REVIEW OF AUDIO & EBOOK; MARCH 6, 2014 Narrator: Amy McFadden
McFadden was horrible here. The story was more about the aftermath of a disaster with...moreREVIEW OF AUDIO & EBOOK; MARCH 6, 2014 Narrator: Amy McFadden
McFadden was horrible here. The story was more about the aftermath of a disaster with a romance thrown in the mix. After what I felt was long boring first chapter about A Day in the Life of an ER Nurse, I thought the book would pick up steam with the introduction of the Barefoot Pilot, but nada. It just turned into another disaster-type movie turned into a book and where the locals are called 'natives'. Really? "Natives walked along the side of the road without their normal wave and smile." and complete with bright white teeth against their dark faces..."Their team leader, Dr. Donald Klein, introduced the Jamaican native. Reynard offered a smile, his white teeth in direct contrast to his dark skin. The smile was brief." Yup. Really.
When the narrator laughed during a sex scene, for some reason the sound of that squicked me out. I couldn't continue after that. I'd already skimmed what I could of the rescue scenes but it was too late. Many readers love the rescue/action scenes as the backdrop for the romance so this book worked well for them. I find disaster movies and books boring and when it comes to romance, I prefer the background to be of a "quieter" sort - a murder rather than a massacre; a police procedural rather than a mop-up operation; and even if it involves high-tension action like the rescue of Laura in the heart-pounding prologue of Pamela Clare's Striking Distance, the focus must be sharp and directly on the MCs. In NQE, the hussle and bussle of the rescue effort intruded on what should be the main point of this book - the romance. I didn't care about the rescue efforts that much and what the nurse-cum-heroine had to contend with because I hear it everyday - my son's girlfriend is a doctor at trauma center and regales us with ER cases and a doctor friend does a lot of work with rescue missions so I have rescue stories coming out of ears.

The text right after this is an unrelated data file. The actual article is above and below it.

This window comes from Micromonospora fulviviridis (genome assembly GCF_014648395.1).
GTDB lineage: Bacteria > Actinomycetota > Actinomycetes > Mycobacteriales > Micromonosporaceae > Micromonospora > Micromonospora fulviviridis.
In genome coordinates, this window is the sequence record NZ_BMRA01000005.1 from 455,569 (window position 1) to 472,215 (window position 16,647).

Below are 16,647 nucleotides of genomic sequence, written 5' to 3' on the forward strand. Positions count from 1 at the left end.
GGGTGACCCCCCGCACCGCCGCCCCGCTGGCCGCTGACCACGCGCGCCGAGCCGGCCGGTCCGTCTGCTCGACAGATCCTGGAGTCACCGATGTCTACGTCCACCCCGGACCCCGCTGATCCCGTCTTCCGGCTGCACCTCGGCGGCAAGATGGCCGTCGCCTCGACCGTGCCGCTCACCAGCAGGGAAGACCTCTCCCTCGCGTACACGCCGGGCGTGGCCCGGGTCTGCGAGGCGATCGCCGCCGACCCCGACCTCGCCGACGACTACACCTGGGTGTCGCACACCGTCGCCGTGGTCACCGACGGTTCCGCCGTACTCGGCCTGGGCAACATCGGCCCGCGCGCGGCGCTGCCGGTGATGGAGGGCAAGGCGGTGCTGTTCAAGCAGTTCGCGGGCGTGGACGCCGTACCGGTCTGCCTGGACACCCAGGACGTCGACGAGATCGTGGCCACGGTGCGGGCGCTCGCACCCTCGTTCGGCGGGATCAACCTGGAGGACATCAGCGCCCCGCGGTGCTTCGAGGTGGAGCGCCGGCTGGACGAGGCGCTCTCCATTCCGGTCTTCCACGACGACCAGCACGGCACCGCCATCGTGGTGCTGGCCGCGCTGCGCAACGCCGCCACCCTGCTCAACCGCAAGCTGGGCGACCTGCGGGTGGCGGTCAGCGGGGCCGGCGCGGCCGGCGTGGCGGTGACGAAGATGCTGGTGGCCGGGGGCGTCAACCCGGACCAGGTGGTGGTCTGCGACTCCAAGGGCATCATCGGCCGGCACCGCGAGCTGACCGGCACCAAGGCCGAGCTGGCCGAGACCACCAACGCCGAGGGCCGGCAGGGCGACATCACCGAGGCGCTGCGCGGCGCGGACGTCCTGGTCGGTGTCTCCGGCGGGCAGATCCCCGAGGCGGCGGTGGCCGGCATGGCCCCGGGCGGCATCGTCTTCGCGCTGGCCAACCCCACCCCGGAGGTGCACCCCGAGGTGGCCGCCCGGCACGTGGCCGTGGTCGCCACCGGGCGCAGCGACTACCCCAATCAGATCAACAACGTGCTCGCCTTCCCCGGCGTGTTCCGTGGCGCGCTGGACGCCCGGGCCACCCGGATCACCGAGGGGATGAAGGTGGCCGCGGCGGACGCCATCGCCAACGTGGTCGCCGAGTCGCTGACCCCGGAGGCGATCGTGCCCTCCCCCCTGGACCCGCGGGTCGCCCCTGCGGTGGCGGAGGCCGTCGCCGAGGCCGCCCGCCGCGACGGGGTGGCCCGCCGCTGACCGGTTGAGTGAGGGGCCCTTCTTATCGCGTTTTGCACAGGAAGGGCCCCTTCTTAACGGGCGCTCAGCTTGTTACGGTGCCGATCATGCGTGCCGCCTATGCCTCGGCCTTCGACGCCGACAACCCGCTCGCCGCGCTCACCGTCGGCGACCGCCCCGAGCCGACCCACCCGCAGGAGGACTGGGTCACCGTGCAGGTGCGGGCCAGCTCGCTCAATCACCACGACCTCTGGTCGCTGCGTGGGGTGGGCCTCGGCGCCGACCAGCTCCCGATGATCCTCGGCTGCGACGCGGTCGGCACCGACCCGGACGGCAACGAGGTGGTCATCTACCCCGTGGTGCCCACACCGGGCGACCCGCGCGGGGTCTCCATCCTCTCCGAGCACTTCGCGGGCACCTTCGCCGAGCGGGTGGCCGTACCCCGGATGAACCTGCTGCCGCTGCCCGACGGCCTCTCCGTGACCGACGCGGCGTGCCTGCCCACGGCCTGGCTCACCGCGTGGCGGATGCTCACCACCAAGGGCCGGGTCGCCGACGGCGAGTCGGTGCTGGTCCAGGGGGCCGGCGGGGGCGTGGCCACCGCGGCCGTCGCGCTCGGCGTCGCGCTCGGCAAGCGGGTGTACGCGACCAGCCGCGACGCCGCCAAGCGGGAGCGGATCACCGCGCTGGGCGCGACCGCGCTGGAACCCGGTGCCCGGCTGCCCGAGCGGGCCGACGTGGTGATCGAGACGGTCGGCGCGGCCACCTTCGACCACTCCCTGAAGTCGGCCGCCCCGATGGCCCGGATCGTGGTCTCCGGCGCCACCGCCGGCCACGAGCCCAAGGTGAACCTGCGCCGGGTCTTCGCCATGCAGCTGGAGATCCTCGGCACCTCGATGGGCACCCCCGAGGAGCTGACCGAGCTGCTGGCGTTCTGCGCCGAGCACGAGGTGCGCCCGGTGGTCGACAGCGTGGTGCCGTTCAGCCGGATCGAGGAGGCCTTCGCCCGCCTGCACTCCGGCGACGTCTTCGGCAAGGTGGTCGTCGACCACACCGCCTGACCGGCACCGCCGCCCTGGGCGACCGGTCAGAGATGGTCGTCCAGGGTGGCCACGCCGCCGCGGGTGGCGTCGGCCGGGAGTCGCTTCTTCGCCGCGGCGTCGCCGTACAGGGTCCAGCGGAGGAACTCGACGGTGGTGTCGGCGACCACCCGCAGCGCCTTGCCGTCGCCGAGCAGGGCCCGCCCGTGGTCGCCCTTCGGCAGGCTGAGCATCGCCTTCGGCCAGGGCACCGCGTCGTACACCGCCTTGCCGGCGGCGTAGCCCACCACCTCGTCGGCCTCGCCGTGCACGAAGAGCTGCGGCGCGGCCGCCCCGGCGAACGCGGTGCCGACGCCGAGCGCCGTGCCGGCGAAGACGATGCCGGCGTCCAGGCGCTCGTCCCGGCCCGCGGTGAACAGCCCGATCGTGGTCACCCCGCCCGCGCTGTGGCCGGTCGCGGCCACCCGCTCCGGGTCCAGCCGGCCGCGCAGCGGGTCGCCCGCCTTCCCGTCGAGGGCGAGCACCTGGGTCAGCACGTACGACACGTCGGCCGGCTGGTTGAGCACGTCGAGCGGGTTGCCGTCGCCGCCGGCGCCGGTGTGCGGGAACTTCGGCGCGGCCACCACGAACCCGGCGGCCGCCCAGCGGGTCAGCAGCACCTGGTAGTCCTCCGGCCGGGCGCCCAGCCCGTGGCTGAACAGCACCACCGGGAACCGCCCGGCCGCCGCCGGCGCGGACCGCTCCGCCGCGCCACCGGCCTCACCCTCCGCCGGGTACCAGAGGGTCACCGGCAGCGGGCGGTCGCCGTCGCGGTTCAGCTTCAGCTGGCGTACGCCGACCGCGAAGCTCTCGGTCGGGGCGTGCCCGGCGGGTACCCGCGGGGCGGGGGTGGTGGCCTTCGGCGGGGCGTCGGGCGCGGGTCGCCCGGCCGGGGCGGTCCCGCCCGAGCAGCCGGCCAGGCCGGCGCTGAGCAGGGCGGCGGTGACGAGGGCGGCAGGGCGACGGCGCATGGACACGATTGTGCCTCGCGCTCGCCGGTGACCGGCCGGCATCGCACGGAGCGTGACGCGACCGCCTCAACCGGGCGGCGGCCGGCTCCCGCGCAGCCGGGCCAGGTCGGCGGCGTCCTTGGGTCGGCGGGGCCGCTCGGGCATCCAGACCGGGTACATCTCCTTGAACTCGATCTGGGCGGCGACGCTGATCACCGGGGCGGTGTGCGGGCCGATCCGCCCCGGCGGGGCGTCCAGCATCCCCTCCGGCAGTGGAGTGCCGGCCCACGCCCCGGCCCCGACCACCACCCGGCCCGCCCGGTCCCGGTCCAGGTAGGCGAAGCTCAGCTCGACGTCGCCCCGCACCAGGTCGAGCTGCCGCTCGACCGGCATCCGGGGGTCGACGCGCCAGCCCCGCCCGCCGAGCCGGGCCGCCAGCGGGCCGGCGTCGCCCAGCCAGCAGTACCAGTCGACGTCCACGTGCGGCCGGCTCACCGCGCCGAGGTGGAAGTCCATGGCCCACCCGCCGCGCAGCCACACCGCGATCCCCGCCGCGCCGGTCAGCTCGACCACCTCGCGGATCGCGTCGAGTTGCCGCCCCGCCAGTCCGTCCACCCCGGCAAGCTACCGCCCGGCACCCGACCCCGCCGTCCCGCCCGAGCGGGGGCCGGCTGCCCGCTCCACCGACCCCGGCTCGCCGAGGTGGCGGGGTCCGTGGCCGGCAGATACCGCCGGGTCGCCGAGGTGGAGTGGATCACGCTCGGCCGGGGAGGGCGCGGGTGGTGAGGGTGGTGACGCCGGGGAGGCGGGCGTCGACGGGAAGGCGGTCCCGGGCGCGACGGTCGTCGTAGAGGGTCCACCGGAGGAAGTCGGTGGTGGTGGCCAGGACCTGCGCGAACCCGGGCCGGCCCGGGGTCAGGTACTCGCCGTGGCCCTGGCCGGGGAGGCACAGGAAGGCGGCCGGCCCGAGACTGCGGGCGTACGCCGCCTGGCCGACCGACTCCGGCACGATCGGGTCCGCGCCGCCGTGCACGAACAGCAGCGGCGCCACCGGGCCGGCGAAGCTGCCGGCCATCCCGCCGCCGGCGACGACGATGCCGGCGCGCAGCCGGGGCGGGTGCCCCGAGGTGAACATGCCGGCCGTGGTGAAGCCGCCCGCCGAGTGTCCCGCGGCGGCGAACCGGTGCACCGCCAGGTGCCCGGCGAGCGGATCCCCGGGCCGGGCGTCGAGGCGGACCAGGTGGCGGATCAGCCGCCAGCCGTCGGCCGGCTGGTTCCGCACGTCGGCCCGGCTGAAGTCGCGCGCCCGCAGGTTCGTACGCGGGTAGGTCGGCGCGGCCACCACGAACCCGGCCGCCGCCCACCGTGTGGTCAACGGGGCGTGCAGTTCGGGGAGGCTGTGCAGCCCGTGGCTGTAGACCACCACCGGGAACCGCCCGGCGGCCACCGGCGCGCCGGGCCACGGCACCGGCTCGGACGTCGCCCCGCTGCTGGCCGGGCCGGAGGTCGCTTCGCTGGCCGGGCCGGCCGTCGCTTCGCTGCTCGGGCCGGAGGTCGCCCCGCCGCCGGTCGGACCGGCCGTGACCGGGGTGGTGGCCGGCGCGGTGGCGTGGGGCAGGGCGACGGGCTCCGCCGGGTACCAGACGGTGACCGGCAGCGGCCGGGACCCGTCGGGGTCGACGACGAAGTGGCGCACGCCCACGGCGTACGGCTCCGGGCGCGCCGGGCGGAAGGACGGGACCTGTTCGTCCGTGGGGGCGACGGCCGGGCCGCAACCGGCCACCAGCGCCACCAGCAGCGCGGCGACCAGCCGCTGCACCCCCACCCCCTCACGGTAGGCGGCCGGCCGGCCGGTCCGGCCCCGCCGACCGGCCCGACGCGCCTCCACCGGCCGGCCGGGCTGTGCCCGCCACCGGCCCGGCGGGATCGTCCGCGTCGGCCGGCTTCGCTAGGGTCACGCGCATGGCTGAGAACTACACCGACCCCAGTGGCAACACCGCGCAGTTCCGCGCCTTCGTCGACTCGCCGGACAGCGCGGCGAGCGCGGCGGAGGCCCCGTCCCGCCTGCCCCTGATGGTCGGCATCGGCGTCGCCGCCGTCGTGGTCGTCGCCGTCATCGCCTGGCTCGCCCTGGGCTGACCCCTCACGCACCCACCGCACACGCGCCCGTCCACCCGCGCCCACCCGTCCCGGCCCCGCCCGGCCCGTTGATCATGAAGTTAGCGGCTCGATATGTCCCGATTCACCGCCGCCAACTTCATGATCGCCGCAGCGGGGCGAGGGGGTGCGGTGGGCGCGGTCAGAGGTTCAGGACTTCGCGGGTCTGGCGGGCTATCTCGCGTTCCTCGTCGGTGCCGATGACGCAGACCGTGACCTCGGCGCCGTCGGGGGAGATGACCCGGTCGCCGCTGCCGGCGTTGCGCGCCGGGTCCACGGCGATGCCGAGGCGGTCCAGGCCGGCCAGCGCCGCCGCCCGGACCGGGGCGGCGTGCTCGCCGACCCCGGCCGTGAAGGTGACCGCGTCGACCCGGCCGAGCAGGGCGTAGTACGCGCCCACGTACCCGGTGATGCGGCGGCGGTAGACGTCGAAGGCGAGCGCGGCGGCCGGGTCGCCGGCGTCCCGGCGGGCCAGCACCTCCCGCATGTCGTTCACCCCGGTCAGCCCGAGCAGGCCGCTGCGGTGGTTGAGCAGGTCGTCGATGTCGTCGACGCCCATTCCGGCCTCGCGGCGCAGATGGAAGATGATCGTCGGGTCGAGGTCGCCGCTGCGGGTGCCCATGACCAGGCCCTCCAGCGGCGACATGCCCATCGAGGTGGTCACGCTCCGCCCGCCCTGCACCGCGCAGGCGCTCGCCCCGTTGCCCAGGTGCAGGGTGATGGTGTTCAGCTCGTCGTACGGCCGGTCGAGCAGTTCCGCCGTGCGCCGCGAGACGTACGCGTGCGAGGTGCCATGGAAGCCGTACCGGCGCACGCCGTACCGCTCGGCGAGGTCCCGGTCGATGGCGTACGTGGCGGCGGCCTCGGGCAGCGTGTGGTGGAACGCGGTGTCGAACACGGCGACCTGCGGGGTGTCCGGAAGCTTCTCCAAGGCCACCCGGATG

I'd ask for a refund from Audible just for the narrator but I paid only 1.99 for it so I'll let it be. I am so disappointed with this book after enjoying the first in the series:((less)
I was in a mood for a light contemporary romance and this one delivered:) Bybee is a new author to me and I...moreREVIEW OF AUDIO & EBOOK; MARCH 5, 2014
I was in a mood for a light contemporary romance and this one delivered:) Bybee is a new author to me and I bought two of her Not Quite books after I read the Audiogals' review of the third one, Not Quite Enough which features Monica, the sister of the heroine, Jessie, of Book 1.
NQD is the kind of romance I enjoy reading when I feel relaxed or am on holiday. I don't need to concentrate on it to know what's going on like I do when reading a murder mystery. I've bought similar books but most have been DNFs and even when they've been popular with others, like the Jill Shalvis Lucky Harbor series, they didn't take with me.
NQD's plot is simple and uncluttered (and well-covered in the other reviews) so, it's left to the author's writing skills to bring the story to life. While I did not experience the same level of pleasure that I get from Julie James' non-FBI romances, I am satisfied with this new romance author enough to keep her on my radar.
NQD left me feeling happy and I'll always have room for these rags-to-riches/Cinderella romances:D
Now, if only I could find one in MM...
Not much I can say about the narrator, Amy McFadden. She hasn't joined my list of favorite female narrators (Susan Denakar, Elisabeth S. Rodgers, Emily Durante) as her voice is too high-pitched for me. Other than that, she did alright and her narration didn't mar my audial pleasure in any way. (less)
REVIEW OF AUDIO & EBOOK; MARCH 4, 2014 Narrator: Carol Schneider
Book 1, Obsession, ended with Detective Lori missing and Book 2, Impulse, takes us...moreREVIEW OF AUDIO & EBOOK; MARCH 4, 2014 Narrator: Carol Schneider
Book 1, Obsession, ended with Detective Lori missing and Book 2, Impulse, takes us along with Jess Harris as she and the BPD begin the search for her even as the Player is planning his next move.